Active Release Technique (ART) is a soft tissue massage rehabilitation technique used by many physical therapists that treats problems with muscles, tendons, ligaments, fascia and nerves. Some of the conditions that are treated with ART include: headaches, knee problems, back pain, sciatica, carpal tunnel syndrome, tennis elbow, shoulder pain, plantar fasciitis, and shin splints. All these conditions are due to overused muscles.
Overused muscles start to tear and in turn, don’t receive enough oxygen. Scar tissue is formed due to the lack of oxygen and tears in the muscle. Scar tissue build-up can have extreme negative effects on the body like a decrease in flexibility, strength and mobility.
ART is based on massage therapy and was created by P. Michael Leahy. Initially Dr. Leahy noticed that by use of his hands, he was feeling changes in his patients’ soft tissue. The symptoms that his patients had felt were due to changes in their soft tissue. By understanding what the problem was, Dr. Leahy was able to reliably fix over ninety percent of his patients’ problems.
“Active Release Technique has been extremely beneficial for reducing and eliminating scar tissue as well as providing other benefits,” Dr. Ladner, founder of the Omni Wellness Center, said. “ART has been effective for treating pain and promoting healing as part of our rehabilitative programs.”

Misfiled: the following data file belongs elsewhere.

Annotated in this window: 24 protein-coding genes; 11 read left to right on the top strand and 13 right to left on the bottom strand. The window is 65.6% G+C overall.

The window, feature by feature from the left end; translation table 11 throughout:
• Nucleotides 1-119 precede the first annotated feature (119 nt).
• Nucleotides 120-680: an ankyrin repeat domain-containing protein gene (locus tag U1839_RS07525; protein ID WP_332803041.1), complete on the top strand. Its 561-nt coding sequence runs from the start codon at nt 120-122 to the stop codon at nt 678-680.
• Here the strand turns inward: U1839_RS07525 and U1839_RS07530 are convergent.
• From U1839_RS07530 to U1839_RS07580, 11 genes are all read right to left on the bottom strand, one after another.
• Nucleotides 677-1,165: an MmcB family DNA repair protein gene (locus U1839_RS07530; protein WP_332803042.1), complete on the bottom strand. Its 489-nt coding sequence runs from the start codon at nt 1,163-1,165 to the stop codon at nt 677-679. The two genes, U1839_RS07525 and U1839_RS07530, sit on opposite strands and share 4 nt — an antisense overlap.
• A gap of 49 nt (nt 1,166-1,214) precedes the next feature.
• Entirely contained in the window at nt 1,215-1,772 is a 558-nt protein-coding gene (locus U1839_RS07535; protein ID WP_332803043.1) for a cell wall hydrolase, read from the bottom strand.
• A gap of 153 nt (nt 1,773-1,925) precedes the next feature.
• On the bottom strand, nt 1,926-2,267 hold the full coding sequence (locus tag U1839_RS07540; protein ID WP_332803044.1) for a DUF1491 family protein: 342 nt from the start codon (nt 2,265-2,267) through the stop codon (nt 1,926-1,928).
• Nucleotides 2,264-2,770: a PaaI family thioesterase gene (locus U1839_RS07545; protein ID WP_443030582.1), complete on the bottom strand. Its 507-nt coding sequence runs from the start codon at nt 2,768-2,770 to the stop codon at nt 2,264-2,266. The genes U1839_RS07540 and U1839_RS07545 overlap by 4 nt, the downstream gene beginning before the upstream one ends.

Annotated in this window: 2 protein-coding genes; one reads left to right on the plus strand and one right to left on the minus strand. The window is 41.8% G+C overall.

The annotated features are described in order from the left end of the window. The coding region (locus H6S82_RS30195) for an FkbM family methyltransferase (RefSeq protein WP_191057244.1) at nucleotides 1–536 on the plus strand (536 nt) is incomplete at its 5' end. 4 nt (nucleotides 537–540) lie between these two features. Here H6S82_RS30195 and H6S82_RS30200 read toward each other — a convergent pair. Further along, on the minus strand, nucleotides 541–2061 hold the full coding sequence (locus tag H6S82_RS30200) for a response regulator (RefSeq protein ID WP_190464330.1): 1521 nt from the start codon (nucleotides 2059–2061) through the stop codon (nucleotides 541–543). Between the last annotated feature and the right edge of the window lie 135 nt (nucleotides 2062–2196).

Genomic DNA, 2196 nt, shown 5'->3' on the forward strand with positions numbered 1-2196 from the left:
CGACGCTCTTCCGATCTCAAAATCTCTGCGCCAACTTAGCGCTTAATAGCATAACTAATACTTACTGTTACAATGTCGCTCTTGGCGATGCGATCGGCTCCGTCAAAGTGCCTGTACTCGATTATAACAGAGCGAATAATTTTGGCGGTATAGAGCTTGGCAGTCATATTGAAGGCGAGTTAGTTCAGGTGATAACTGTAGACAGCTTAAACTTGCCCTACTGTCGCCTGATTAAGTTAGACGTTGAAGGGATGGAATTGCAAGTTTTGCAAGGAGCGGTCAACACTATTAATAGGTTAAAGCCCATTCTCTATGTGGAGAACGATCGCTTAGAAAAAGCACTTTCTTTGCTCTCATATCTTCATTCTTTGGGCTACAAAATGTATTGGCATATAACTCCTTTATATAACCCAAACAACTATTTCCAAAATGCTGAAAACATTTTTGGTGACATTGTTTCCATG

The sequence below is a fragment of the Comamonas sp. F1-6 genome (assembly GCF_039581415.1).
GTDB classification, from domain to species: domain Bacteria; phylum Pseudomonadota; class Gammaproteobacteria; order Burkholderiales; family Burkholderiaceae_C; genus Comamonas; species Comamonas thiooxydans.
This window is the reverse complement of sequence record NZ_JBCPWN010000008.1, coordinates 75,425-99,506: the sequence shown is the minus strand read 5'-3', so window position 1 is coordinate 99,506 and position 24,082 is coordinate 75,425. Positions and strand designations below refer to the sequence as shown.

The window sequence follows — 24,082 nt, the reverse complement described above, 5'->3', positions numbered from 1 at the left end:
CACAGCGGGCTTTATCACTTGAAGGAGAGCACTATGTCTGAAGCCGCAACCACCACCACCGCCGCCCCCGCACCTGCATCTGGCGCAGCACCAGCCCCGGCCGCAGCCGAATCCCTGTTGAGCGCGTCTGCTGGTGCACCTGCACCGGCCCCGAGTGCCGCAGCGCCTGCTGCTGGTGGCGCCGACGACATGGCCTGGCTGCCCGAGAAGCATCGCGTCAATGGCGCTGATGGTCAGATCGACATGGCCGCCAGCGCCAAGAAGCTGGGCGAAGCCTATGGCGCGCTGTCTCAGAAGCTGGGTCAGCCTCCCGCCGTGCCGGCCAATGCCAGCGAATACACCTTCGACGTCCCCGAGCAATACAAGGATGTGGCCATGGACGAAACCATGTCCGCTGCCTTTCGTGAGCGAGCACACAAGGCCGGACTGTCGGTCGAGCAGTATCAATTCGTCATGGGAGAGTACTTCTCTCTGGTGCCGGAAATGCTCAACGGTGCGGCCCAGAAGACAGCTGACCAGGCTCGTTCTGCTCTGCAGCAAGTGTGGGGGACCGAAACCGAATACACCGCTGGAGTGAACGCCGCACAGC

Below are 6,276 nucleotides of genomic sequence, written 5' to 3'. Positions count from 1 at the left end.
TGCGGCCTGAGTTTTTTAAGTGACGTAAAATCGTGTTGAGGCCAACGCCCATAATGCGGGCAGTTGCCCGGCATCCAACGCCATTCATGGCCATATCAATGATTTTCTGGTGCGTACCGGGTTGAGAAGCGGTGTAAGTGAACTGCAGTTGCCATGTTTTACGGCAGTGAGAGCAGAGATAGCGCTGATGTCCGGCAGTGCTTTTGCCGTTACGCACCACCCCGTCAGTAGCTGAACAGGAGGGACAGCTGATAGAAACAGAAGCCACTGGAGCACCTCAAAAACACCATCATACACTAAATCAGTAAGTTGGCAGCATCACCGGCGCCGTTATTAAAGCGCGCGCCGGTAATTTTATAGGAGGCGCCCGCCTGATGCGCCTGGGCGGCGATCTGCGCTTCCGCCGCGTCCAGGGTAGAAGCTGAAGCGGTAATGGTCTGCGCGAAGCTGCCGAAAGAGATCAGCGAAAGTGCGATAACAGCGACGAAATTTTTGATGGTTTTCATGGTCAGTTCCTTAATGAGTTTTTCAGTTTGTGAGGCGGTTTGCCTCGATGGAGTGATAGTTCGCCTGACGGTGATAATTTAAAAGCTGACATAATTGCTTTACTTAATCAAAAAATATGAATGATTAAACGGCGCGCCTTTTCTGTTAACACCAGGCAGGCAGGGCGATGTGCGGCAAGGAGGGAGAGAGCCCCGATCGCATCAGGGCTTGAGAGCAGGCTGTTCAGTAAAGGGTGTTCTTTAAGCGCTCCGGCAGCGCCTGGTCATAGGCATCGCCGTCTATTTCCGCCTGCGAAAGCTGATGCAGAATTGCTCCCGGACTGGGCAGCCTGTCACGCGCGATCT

According to Dr. Ladner, ART has been proven to better the recovery and healing progression as well as lessen scar tissue. Dr. Ladner has seen healing accelerated by ART when she uses the procedure to break down scar adhesions that normally form after an injury or surgery. This unique technique is comprised of more than five hundred precise movements that serve to manipulate the soft tissues concerned in the recovery process.
Physical Therapists say that using laser therapy in unison with ART can create a complete healing program to enhance rehabilitative care. Results of ART combined with laser therapy include reduced selling, faster-healing scar tissue and an overall increase in blood circulation. Based on the injury being treated and the specific needs of the patient, physical therapists may use any mixture of procedures as part of a therapeutic program.